Person Perception in the Heat of Conflict: Attributions About the Opponent and Conflict Resoution Preferences in Two Cultures

By Marilyn F. MorrisKwok LeungSheena Sethi
1995| Working Paper No. 1360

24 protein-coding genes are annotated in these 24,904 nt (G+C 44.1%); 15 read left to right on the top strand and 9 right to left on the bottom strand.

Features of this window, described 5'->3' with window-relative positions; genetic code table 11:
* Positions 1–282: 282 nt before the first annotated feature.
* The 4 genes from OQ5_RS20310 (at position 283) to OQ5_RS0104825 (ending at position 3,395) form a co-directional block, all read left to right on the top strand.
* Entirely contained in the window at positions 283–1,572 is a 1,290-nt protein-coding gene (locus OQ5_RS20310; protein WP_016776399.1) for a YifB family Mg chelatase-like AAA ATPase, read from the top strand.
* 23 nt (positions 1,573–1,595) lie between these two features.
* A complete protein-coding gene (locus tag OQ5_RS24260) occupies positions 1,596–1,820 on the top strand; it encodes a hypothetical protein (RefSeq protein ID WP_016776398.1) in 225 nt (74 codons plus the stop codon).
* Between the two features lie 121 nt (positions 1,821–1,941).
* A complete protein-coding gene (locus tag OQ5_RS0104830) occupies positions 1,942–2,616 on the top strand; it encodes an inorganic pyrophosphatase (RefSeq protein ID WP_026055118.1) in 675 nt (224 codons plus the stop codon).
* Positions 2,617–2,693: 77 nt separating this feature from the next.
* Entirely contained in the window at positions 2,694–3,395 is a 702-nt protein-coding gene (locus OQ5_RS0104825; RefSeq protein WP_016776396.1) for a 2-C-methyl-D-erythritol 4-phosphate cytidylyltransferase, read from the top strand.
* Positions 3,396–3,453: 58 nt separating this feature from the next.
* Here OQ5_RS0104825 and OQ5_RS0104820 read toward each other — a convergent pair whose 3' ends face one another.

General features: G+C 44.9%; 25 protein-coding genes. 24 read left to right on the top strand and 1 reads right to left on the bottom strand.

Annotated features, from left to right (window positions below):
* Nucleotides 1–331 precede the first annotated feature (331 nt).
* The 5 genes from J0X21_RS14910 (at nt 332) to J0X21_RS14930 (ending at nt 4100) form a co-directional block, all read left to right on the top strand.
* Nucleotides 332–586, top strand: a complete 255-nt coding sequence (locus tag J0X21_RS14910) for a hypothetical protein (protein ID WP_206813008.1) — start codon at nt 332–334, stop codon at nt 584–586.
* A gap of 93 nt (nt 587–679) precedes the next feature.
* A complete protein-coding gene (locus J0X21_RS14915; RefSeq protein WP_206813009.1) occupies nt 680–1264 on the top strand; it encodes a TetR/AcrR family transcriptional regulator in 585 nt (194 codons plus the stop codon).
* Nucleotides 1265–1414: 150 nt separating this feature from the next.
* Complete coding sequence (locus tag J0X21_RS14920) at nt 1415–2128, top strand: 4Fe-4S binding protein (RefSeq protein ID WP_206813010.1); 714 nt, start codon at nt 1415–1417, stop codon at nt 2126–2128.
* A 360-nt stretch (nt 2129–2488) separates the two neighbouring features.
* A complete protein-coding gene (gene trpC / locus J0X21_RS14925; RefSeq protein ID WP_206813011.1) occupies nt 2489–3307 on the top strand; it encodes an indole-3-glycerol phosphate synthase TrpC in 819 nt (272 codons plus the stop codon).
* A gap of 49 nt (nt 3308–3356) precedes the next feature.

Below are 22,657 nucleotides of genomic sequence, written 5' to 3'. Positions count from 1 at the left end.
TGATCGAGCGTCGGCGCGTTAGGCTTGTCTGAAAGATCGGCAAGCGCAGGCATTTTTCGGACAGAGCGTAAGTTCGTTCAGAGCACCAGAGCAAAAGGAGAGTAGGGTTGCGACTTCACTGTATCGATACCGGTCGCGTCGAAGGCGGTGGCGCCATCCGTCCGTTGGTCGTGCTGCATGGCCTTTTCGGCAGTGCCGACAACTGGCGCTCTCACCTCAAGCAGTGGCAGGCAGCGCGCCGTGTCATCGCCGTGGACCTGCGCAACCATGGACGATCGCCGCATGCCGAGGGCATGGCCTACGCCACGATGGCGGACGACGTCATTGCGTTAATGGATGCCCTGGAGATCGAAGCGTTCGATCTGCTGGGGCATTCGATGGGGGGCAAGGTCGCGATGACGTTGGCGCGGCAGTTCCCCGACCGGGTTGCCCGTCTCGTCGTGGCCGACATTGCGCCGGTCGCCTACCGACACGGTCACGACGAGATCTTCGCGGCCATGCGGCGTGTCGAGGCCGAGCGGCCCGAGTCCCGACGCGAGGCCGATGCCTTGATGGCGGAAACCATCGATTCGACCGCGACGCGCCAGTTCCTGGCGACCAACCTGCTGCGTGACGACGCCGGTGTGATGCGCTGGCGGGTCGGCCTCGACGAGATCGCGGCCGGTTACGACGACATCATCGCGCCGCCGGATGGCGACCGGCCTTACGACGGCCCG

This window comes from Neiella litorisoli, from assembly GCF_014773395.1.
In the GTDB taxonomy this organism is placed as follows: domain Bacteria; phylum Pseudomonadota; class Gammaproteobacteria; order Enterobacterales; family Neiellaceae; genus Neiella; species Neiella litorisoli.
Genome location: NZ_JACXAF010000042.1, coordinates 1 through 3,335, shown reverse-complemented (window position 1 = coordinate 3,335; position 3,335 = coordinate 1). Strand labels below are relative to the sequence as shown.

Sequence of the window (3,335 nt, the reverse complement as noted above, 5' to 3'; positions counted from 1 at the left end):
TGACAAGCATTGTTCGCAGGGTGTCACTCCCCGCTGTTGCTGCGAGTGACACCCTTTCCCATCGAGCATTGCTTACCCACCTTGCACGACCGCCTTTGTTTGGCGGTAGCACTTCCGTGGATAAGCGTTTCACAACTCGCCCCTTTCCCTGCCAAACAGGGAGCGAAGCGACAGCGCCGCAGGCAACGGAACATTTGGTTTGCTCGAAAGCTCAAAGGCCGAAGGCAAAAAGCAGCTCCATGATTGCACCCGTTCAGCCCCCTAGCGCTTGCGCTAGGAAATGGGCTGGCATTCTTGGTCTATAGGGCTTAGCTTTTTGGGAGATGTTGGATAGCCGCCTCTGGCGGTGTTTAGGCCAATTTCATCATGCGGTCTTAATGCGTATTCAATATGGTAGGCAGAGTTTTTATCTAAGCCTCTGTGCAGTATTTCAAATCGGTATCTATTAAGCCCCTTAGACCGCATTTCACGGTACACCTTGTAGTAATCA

Procedural justice researchers have modeled decisions among conflict resolution procedures in terms of a disputant’s perceptions—the perception that a procedure is favorable and also that it is fair, that it offers control, and that it reduces animosity. We propose that a disputant’s perception of the character of her opponent in the conflict affects her preference for dispute resolution procedures. Drawing on the “Big 5” model of person perception, we hypothesized that a perception of the opponent as low in agreeableness and high in emotional instability should reduce the appeal of informal procedures (e.g., bargaining), which require close cooperation and contract with other disputant, but not of more formal procedures (e.g., inquisitorial adjudication), which put distance between the disputants. In a study of responses to a hypothetical conflict in the United States and Hong Kong, we found support for this hypothesis. Also supported was a second hypothesis that cultural differences in attributional tendencies contributes to the greater preference for informal procedures among Chinese than American disputants.